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South Africa’s Ramaphosa Under Pressure In State Of The Nation Speech

Ramaphosa has "very little" to celebrate as he has had "very little domestic success" though he has made his mark on the international stage.


File photo of South Africa’s President, Cyril Ramaphosa.

 

South Africa’s President Cyril Ramaphosa will on Thursday give his most important state of the nation address in an election year when his ruling party risks losing its parliamentary majority for the first time.

Ramaphosa, 71, must rally support behind the scandal-tainted African National Congress in the speech to lawmakers at Cape Town City Hall at 1700 GMT, according to analysts.

It will be the third time he has had to give the address at City Hall after the nation’s parliament was ravaged by arson in 2022. But this will be the most closely watched of his seven annual speeches since taking office in 2018.

“It’s going to be a campaigning speech”, William Gumede, a politics professor at the University of the Witwatersrand in Johannesburg, told AFP.

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Ramaphosa has “very little” to celebrate as he has had “very little domestic success” though he has made his mark on the international stage.

South Africa was behind the landmark ruling by the International Court of Justice (ICJ) that Israel should do everything to prevent acts of genocide in Gaza.

It also hosted last year’s BRICS summit with the heads of China, Brazil and other leading emerging economies.

But Africa’s most industrialised economy is heading into elections stricken by crippling power cuts, graft that has touched the ANC, high unemployment and a slumbering economy.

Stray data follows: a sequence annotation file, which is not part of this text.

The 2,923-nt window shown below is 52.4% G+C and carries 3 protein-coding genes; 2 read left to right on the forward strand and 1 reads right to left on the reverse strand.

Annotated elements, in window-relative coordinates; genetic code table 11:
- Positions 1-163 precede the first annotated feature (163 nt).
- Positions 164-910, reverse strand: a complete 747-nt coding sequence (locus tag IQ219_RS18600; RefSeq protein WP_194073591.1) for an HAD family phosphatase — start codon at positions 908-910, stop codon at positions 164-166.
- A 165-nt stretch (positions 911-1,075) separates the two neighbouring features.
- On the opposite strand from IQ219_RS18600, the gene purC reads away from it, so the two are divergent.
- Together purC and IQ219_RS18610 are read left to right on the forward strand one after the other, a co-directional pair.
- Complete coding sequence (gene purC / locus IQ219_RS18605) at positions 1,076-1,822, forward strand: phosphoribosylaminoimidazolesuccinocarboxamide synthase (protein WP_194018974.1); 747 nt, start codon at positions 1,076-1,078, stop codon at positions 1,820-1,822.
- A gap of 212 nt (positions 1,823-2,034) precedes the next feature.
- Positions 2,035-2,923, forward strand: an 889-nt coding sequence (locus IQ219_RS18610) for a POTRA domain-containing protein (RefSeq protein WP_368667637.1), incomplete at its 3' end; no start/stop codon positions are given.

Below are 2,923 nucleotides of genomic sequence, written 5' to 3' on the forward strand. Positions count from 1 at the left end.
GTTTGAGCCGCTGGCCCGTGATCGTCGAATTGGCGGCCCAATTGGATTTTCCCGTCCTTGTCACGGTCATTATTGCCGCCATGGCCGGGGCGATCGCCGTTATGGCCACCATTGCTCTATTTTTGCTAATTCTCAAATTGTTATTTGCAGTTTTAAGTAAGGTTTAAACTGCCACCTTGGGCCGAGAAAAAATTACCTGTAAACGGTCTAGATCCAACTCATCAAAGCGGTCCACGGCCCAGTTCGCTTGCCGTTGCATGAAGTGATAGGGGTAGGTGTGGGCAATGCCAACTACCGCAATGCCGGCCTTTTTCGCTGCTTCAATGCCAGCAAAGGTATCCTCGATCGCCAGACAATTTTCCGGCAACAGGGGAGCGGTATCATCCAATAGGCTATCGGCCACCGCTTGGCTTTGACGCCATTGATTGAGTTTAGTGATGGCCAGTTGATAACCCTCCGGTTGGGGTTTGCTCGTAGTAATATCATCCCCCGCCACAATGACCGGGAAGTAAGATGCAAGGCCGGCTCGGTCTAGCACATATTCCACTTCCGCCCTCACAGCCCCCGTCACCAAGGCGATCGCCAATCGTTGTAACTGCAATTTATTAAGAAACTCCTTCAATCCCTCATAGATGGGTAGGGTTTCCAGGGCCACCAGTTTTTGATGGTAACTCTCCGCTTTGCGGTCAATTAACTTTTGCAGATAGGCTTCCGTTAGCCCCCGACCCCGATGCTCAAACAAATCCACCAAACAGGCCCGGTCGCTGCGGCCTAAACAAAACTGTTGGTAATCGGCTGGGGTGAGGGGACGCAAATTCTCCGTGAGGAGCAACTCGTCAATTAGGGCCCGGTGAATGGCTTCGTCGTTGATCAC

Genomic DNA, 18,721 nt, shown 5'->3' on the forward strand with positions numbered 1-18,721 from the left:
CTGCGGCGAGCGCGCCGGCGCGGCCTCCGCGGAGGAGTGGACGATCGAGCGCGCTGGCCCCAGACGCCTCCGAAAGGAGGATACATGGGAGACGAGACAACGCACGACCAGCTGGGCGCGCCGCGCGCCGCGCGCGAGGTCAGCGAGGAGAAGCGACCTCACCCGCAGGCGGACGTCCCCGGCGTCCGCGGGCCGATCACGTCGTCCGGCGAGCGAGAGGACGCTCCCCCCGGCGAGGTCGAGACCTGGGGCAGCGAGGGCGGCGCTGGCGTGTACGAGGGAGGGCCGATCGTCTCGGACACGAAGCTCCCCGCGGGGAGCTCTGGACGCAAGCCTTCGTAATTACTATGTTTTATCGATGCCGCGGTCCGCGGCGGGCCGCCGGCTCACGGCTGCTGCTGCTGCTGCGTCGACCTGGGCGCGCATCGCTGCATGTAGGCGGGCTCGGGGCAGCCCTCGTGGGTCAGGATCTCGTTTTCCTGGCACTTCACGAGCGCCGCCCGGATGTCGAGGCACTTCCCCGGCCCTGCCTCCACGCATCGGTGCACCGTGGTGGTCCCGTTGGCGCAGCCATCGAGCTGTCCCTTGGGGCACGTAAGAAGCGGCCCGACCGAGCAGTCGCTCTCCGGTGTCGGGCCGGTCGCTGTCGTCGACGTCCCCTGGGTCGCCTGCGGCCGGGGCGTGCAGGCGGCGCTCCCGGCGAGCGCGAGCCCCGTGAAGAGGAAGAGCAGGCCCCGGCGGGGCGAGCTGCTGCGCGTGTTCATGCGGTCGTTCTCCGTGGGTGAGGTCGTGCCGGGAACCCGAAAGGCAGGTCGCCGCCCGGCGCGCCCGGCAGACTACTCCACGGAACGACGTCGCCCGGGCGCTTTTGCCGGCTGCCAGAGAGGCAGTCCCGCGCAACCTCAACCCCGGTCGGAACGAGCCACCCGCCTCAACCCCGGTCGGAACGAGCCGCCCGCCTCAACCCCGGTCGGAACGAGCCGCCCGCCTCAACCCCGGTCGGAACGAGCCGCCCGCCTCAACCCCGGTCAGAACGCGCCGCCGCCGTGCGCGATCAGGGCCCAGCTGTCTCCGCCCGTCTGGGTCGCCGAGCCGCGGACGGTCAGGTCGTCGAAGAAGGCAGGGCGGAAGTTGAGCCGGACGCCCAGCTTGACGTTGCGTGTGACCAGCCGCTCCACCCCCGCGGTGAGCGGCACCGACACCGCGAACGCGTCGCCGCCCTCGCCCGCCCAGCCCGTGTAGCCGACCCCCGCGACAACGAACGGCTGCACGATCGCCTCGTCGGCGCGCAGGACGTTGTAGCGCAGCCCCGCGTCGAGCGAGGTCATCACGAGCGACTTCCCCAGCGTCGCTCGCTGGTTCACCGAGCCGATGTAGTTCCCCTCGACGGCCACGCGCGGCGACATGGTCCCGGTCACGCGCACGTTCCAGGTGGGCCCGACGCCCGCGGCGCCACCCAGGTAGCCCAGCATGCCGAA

Ramaphose will in the next two weeks announce the date of the elections for national and provincial MPs, his spokesman said.

They are widely expected between May and August.

But support for the ANC, once led by Nelson Mandela and in power since 1994, could win as little as 40 percent of the vote, according to the Ipsos research institute.

Polls show the ANC may have to seek a coalition government for the first time to stay in power.

Polls indicate that the opposition Democratic Alliance (DA) could win between 19 percent and 31 percent of votes.

The DA has formed a coalition with several other groups in the hope of unseating the ANC.

ANC support could also be hit by former president Jacob Zuma who is promoting the breakaway uMkhonto We Sizwe (MK) or Spear of the Nation, party.

Polls have shown support for Zuma, who is battling corruption cases.

At a voter registration event in Pretoria at the weekend, Ramaphosa said he “whether people like it or not, the ANC is going to come back with a bang”.

Gustavo de Carvalho a political analyst with the South African Institute of International Affairs (SAIIA) said the speech will be “an important stepping stone to see what tone we will be seeing in the upcoming election”.

Carvalho predicted “a fairly strong emphasis” on Ramaphosa’s internatioinal achievements, while they have been less important in previous years.

AFP